As we have said before – constant one hundred percent vigilance is exhausting and probably actually detrimental.  The important thing is to maintain a reasonable level of awareness at all times when in public areas and have the ability to ratchet it up when circumstances require it.  At those key times you should not be thinking about your plans for later that day, not thinking about what happened last night, not checking emails or text messages but rather be totally focused on your surroundings and in particular on the people in your surroundings.  There are several things (to include an conducting an internal narrative) you can do to assist in this process but one that de Becker recommends assessing people in the area and choosing your “best suspects” – i.e. those who are most likely to present a threat.  Of course most of the time – those “best suspects” will be completely harmless and innocent of any bad intentions. This will however force you to focus on other people in your environment and assess their behavior.  Notice I said “focus” and not “fixate” – you don’t want to linger too long on anyone individual but rather continually scan the area and come back to a person who may be exhibiting any anomalies or behavior that could be a concern.

Like any other activity this requires practice to make it a habit but consider employing it – especially at those key times when you may be most vulnerable to being the victim of a crime or some type of targeted violence.


Combat Sports, Traditional Martial Arts and Defense

While we generally limit our discussion of hard skills, as mentioned previously there are some subjects that need to be addressed and building on our discussion of combatives we are going to discuss the relationship between combat sports, traditional martial arts and functional self defense skills.

First off this is a contentious and controversial subject.  There is much misinterpretation, misinformation and differing opinions.  Hopefully we will be able to find a middle ground and give you some food for thought and some things to consider regarding physical self defense training.

In Considerations for Combatives we discussed some of the functional and effective elements of physical self defense to include: mindset, use of gross motor movements, tools such as palm strikes and hammer fists, realistic scenarios, etc.  Unfortunately the reality is this type of training is difficult to find and may not be available in many or most areas.  What is available most places can be generally grouped into two broad categories: combat sports and traditional martial arts.   We’ll look at each of these individually starting with combat sports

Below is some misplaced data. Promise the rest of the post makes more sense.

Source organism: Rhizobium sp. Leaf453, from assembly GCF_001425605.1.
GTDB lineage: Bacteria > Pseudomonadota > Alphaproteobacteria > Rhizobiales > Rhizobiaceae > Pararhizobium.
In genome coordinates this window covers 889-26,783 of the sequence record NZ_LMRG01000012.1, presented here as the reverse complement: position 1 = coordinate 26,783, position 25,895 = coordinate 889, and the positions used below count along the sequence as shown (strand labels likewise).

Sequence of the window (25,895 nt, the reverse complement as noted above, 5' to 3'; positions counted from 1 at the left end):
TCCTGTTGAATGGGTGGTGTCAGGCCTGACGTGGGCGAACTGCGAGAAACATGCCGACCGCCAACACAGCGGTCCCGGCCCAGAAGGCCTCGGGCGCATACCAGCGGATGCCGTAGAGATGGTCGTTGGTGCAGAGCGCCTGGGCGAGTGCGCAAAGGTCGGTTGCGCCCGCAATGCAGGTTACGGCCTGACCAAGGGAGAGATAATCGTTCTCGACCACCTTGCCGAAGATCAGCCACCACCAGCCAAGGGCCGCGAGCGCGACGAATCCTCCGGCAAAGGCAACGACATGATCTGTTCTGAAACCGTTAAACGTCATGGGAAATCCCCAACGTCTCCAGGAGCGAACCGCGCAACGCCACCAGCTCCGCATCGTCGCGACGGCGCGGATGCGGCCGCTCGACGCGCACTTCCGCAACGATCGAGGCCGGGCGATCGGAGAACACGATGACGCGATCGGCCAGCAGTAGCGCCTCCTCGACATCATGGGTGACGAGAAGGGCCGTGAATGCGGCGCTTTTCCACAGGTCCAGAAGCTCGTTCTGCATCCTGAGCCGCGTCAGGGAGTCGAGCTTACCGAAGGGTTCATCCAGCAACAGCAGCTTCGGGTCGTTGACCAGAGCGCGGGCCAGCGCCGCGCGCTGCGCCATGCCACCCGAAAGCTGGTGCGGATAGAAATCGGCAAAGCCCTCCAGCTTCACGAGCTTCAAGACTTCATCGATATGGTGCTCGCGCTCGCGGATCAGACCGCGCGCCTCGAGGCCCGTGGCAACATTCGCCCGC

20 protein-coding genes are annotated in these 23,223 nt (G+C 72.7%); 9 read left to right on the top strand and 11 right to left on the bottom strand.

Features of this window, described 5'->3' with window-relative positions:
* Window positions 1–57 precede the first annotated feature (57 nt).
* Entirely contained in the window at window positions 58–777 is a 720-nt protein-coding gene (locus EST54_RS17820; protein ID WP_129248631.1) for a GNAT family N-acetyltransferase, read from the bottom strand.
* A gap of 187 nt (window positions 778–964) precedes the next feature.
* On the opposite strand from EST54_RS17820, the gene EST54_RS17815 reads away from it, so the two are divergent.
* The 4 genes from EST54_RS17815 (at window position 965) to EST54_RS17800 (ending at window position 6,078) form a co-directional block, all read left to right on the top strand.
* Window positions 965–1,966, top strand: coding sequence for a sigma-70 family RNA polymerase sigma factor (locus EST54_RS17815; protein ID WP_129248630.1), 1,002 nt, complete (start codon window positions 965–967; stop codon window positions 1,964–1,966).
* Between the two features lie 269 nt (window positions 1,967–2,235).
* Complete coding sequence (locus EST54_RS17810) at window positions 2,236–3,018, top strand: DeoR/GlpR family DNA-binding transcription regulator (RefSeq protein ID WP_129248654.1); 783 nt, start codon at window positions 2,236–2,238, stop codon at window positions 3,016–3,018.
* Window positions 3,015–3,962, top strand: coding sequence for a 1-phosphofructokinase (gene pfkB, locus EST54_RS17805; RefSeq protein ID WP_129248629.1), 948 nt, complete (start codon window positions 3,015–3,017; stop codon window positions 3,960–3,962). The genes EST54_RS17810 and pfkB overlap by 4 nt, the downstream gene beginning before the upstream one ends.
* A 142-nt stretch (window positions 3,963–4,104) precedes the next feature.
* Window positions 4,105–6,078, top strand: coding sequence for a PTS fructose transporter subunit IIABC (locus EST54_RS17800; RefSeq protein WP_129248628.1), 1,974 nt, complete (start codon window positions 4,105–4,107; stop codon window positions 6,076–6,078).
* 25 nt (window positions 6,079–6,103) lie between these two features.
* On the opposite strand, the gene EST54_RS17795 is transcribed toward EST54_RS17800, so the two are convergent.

Combat sports comprise of activities such as boxing, kickboxing (Muay Thai and other variants such as Savate), Brazilian Jiujitsu, mixed martial arts and wrestling.  Judo can correctly be classified as both a traditional martial art and a combat sport but for our purposes we will group it with combat sports.  Combat sports offer some great benefits that can translate to self defense skills but they are after all sports and sometimes their applicability for self defense is grossly overstated by practitioners.  Perhaps the best way to look at it is by addressing the pros and cons:

Combat sport pros:

  • Practitioners apply their skills full contact in a live environment against a resisting opponent.  They learn very quickly what will and will not work – at least within the parameters of their sport.
  •  In training participants get hit, thrown, taken down, choked, etc. and get the opportunity to do this to someone else as well.  It provides an opportunity to learn to take punishment and keep going, something that is very important in a real physical confrontation.
  •  Some – though by no means all – of the techniques used in combat sports are transferable either directly or with minor modification – to a street scenario.

Combat sport cons:

  • Combat sports are sports with rules and competitions in these sports are a “mutual combat” situation where both participants are prepared and are willingly engaged which is very different from an assault on street.  There are also safety rules that do not exist in a violent confrontation.